African American History Day by Day
A Reference Guide to Events
by Karen Juanita Carrillo
August 2012, 420pp, 7x10
1 volume, Greenwood

Hardcover: 978-1-59884-360-6
$98, £73, 82€, A140
eBook Available: 978-1-59884-361-3
Please contact your preferred eBook vendor for pricing.

On March 31, 1870, Thomas Mundy Peterson of Perth Amboy, NJ, became the first African American to vote in an election under the just-enacted provisions of the 15th Amendment to the United States Constitution. An event of equal importance can be found for any date—and they are just waiting to be discovered here.

The proof of any group's importance to history is in the detail, a fact made plain by this informative book's day-by-day documentation of the impact of African Americans on life in the United States.

One of the easiest ways to grasp any aspect of history is to look at it as a continuum. African American History Day by Day: A Reference Guide to Events provides just such an opportunity. Organized in the form of a calendar, this book allows readers to see the dates of famous births, deaths, and events that have affected the lives of African Americans and, by extension, of America as a whole.

Each day features an entry with information about an important event that occurred on that date. Background on the highlighted event is provided, along with a link to at least one primary source document and references to books and websites that can provide more information. While there are other calendars of African American history, this one is set apart by its level of academic detail. It is not only a calendar, but also an easy-to-use reference and learning tool.


  • More than 365 chronologically arranged entries featuring events and information about African Americans
  • An introduction that overviews the importance of African American history in a day-by-day approach
  • A preface that explains the scope, methodology, and rationale for coverage
  • Primary source excerpts for some events and two vetted books and websites for all events
Karen Juanita Carrillo is a Brooklyn, New York-based writer and photographer who specializes in covering African American and Afro-Latino history, literature, and politics. Her published works include The View from Chocó: The Afro-Colombian past, their lives in the present, and their hopes for the future. Carrillo has lectured and has published articles and photographs in numerous publications in the United States, South America, and Europe. In 2002, she was awarded the National Newspaper Publishers Association's "Perspective Reporting Award: For human-interest coverage of the impact of September 11th, highlighting diverse perspectives in African American communities." In 2003, she was a New California Media Awards winner in the Civil Liberties reporting category. In 2005, she received the New York Association of Black Journalists' first prize award for General/Spot News reporting and in 2008, she won the NYABJ's second place prize award for International News reporting. Carrillo is a cofounder of the nonprofit organization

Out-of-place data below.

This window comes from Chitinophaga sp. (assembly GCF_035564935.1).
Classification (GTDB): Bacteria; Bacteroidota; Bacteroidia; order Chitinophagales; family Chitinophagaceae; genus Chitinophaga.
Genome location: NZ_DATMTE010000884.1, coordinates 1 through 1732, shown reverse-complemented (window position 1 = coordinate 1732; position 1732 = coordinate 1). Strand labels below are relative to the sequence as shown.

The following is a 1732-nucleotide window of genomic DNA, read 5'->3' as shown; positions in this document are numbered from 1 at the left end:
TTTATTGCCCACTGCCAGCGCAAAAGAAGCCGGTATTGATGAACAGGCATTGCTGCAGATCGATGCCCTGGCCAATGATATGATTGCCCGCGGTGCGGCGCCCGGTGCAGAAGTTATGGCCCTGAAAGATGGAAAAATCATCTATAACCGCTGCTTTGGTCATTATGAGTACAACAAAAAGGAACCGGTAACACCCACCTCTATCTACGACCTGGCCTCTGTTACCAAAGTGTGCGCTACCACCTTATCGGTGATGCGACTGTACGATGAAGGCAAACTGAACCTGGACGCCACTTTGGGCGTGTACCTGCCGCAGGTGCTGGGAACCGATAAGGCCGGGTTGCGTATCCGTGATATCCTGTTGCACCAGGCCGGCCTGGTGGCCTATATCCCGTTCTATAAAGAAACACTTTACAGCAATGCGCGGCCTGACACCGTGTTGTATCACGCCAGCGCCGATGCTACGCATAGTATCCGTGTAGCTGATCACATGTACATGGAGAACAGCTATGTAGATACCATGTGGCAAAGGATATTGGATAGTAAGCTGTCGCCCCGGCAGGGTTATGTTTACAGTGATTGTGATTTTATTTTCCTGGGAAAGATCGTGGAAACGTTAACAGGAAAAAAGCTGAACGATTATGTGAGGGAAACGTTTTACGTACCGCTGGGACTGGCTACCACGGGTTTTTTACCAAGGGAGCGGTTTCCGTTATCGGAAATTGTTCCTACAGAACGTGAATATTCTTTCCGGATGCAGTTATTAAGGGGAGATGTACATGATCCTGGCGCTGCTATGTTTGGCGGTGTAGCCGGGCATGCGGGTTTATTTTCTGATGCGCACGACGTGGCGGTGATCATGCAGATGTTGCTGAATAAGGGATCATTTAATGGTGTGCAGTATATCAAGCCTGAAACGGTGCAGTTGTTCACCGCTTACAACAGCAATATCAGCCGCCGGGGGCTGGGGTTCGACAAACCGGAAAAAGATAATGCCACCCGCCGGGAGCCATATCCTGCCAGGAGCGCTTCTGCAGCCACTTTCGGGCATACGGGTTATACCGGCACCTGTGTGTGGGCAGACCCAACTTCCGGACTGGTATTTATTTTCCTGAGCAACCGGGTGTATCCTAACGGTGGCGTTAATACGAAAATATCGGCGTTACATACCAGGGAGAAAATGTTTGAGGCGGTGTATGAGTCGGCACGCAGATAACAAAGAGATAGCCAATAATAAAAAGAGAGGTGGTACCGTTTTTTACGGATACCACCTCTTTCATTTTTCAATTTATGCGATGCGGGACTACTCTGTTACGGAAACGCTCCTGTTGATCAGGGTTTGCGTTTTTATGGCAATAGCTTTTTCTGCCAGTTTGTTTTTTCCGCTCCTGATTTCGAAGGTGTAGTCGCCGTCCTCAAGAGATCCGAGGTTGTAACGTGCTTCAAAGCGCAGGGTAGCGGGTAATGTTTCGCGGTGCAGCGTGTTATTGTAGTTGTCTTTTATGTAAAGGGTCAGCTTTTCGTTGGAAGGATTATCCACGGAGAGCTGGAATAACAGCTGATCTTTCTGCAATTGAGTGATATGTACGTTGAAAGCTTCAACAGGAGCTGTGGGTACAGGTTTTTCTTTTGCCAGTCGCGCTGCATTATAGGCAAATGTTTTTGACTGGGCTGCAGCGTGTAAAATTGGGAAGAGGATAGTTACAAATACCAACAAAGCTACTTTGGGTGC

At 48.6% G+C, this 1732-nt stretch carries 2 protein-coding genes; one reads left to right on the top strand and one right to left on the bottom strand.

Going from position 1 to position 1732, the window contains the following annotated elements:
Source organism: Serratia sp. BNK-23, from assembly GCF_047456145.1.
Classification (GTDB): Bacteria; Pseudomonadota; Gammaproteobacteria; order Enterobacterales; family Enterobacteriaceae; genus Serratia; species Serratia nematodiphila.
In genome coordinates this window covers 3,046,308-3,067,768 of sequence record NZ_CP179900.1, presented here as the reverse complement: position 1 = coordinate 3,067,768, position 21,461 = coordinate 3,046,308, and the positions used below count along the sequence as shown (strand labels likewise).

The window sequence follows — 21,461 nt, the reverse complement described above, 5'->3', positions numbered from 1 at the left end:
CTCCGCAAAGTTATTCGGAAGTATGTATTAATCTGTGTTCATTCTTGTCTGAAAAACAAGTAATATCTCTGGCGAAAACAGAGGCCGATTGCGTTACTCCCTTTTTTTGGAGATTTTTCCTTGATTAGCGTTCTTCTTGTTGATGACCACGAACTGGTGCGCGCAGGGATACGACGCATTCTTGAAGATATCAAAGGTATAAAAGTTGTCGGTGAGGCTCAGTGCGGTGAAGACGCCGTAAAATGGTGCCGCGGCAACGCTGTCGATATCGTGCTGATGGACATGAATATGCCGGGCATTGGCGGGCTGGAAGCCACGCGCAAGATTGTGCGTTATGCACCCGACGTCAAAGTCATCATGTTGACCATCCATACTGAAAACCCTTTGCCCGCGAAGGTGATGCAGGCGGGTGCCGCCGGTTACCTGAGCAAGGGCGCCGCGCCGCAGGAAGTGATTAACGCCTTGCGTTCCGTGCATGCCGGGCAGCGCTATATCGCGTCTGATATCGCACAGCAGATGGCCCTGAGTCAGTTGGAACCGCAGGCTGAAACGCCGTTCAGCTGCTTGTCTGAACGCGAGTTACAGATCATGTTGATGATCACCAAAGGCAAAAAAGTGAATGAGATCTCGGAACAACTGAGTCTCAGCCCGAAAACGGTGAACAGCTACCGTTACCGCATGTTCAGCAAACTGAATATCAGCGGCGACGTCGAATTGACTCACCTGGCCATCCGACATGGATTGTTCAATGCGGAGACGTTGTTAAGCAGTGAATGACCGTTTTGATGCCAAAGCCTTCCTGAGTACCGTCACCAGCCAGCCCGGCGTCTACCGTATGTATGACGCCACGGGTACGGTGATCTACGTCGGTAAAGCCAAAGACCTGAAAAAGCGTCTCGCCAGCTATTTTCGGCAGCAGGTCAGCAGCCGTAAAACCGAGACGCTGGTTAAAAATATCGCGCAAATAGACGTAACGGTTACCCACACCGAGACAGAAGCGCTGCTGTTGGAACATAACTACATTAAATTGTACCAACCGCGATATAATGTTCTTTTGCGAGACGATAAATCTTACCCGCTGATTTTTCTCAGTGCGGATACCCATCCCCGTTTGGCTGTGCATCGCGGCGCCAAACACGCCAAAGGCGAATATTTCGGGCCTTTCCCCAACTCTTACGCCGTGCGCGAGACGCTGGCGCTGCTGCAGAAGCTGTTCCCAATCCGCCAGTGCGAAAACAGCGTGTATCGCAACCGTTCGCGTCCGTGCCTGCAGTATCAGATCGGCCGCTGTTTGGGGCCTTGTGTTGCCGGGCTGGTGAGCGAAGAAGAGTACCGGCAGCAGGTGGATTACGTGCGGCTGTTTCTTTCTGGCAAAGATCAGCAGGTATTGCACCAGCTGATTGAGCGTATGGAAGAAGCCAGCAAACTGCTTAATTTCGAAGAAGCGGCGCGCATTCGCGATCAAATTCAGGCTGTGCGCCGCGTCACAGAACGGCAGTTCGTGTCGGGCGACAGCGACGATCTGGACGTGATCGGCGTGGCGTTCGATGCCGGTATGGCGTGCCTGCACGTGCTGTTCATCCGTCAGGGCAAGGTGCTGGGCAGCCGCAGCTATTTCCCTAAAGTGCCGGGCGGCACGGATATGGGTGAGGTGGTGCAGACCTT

"Unlike other recent books on the topic, Carrillo focuses on events in a historical context, rather than merely presenting the same lists of famous African Americans. The day-by-day approach allows the author to go beyond the well-known to celebrate more events and people who shaped American history."—School Library Journal, June 1, 2013

"This work is recommended for all African American history and culture collections."—ARBA, January 1, 2013

"This ready-reference guide provides fascinating nuggets of both well-known and little-known milestones and historic moments in African American history. . . . It is easy to envision an instructor using this guide every day and including a fact in his or her lesson plan, or jotting an important but perhaps lesser-known event in history on the classroom whiteboard. Appropriate for students of all ages, this is recommended for most school, public, and academic libraries."—Booklist, February 1, 2013

"Researchers needing to find a date for a specific event will find this book to be a valuable resource. It will be a solid addition to the reference collections of high school, academic, and public libraries."—Library Journal, January 1, 2013
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